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The purpose of this chapter is to develop a model of union reform that may help to revitalize the labor movement. Our model presents a path using democracy and militancy…
The purpose of this chapter is to develop a model of union reform that may help to revitalize the labor movement. Our model presents a path using democracy and militancy to overcome union oligarchy to build stronger unions and a stronger broader movement. We develop a new model of union revitalization by expanding the Voss and Sherman (2000) model from our own experiences and a review of past union revitalization efforts. Democratic and militant strategies are a key to successful reform efforts. Entrenched union leaders tend to oppose such efforts. Reformers must adequately overcome entrenched leader responses to succeed in reforming their unions. We have developed a new conceptual model of union revitalization. Our model should be tested further through in-depth case studies and analysis of reform efforts which have failed or succeeded. Our model presents strategies and tactics for labor activists to revitalize their unions and the labor movement. We present a new model of union revitalization that looks at both internal and external union revitalization. This chapter accumulates evidence across reform efforts throughout the modern history of unions. This comparative and contrasting analysis of the evidence from these efforts is a unique contribution to the field. Further, the resulting model from this review presents a unique focus on the strategies and tactics of reform efforts as well as the interaction between union reform efforts and entrenched leaders. This model provides a path for both future research and practical revitalization efforts.
Persistent wave of armed conflicts – militancy and terrorism – and the mono-cultural structure of the Nigerian economy, as well as extensive reliance on revenue from crude…
Persistent wave of armed conflicts – militancy and terrorism – and the mono-cultural structure of the Nigerian economy, as well as extensive reliance on revenue from crude oil, highlights how external vulnerabilities, weakening internal structure and insecurity could significantly exacerbate public revenue loss. Understanding the nature, trend and impact of these factors on government revenue is one of the questions that still remain unsolved. The purpose of this paper is to examine the impact of global oil prices, militancy and terrorism on government revenue in Nigeria.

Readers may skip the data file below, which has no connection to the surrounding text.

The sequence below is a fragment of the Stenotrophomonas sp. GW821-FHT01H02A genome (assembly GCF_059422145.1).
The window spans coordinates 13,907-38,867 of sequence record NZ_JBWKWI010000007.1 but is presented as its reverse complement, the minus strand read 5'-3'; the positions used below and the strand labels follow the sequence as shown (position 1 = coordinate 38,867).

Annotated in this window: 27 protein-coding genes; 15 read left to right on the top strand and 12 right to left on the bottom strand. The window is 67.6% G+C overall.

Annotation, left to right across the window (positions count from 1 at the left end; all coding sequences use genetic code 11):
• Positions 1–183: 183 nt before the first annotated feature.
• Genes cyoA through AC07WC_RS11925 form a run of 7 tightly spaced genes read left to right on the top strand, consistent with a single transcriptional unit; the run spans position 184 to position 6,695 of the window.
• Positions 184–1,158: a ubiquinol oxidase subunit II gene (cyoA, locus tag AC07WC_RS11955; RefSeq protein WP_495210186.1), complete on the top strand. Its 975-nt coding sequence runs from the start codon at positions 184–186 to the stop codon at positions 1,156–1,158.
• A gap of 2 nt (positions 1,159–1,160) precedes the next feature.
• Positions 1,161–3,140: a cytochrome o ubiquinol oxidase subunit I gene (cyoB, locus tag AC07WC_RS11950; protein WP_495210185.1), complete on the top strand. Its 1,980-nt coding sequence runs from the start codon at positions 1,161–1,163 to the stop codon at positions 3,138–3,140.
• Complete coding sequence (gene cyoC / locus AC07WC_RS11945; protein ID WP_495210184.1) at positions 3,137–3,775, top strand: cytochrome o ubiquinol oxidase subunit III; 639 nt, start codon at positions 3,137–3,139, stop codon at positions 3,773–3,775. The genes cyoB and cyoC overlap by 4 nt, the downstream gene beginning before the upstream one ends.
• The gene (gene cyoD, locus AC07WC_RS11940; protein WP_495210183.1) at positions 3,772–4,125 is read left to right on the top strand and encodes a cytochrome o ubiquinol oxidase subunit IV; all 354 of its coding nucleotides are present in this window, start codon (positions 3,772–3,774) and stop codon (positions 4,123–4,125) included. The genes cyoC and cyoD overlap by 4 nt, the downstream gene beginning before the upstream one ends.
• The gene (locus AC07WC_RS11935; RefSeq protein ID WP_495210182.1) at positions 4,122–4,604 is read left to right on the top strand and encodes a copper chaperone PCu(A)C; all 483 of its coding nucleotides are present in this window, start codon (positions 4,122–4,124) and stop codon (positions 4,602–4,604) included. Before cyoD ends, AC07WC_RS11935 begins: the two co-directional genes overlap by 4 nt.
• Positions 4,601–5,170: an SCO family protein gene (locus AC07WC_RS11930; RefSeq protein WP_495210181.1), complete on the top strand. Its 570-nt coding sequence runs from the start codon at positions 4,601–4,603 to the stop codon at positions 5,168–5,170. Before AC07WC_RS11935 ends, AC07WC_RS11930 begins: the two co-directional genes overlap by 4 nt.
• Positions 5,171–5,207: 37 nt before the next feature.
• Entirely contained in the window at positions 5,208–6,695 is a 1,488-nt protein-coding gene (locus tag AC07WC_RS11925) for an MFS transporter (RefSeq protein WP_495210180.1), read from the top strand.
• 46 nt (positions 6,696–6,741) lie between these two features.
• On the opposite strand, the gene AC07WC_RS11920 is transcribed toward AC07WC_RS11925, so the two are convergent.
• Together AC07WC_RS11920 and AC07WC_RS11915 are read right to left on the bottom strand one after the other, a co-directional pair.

The study focusses on the state-failure and frustration-aggression hypotheses to explain the nature and trend of armed conflicts in Nigeria. The autoregressive distributed lag (ARDL) model is used to examine the effect of global oil prices, militancy and terrorism on government revenue.
The study reveals that crude oil price, terrorism and militancy have significant negative effect on government revenue in short- and long-run Nigeria. Evidence from the study therefore supports the theory that macroeconomic fluctuation is largely determined by endogenous and exogenous factors in Nigeria.
In view of this review, future studies should empirically analyse the interactive impact of militancy, terrorism and global oil prices on government expenditure or a combination of government revenue and expenditure.
The study provides evidence on the role of internal and external factors on macroeconomic fluctuation, and recommended appropriate suite of policies that could mitigate external and internal vulnerabilities, especially during upsurge in armed conflicts.
This paper aims to examine the interrelationships between subnational conflicts in Myanmar and other variables of interests from the following four major domains…
This paper aims to examine the interrelationships between subnational conflicts in Myanmar and other variables of interests from the following four major domains: economic, human security and vulnerability of people, aggressiveness or militancy of the armed forces and global and regional climates.
Autoregressive distributed lag (ARDL) bounds testing approach has been applied on annual data from 1960-2017, to deal with the problems of autocorrelation and non-stationarity of key variables.
First, an increase in crop yield, cereal productivity, food productivity and per capita availability of arable land unequivocally and significantly lower the severity of conflict in Myanmar in the long run. Second, the authors uncover strong evidence that the intensity of conflicts bears a positive relationship with the vulnerability of the people of Myanmar. Third, the authors detect that both regional and global climate variables have limited and rather inconsistent impacts on subnational conflicts in Myanmar. Finally, the authors find that the aggressiveness (militancy index) of the armed forces has significant impacts upon subnational conflicts and economic variables of Myanmar in the long run.
This paper is completely data-driven and explains the long-term dynamics of the intensity of the civil war in Myanmar. ARDL bounds testing approach has been used to examine the interrelationships between subnational conflicts in Myanmar and other variables of interests. It is a novel approach, which overcomes the problems of autocorrelation and nonstationarity and offers reliable results.
SOUTH-EAST ASIA: Region is keeping militancy in check
PAKISTAN: Anti-militancy talk will not convince
BANGLADESH: Islamist militancy poses limited risk
BANGLADESH: Ali's execution will not curb militancy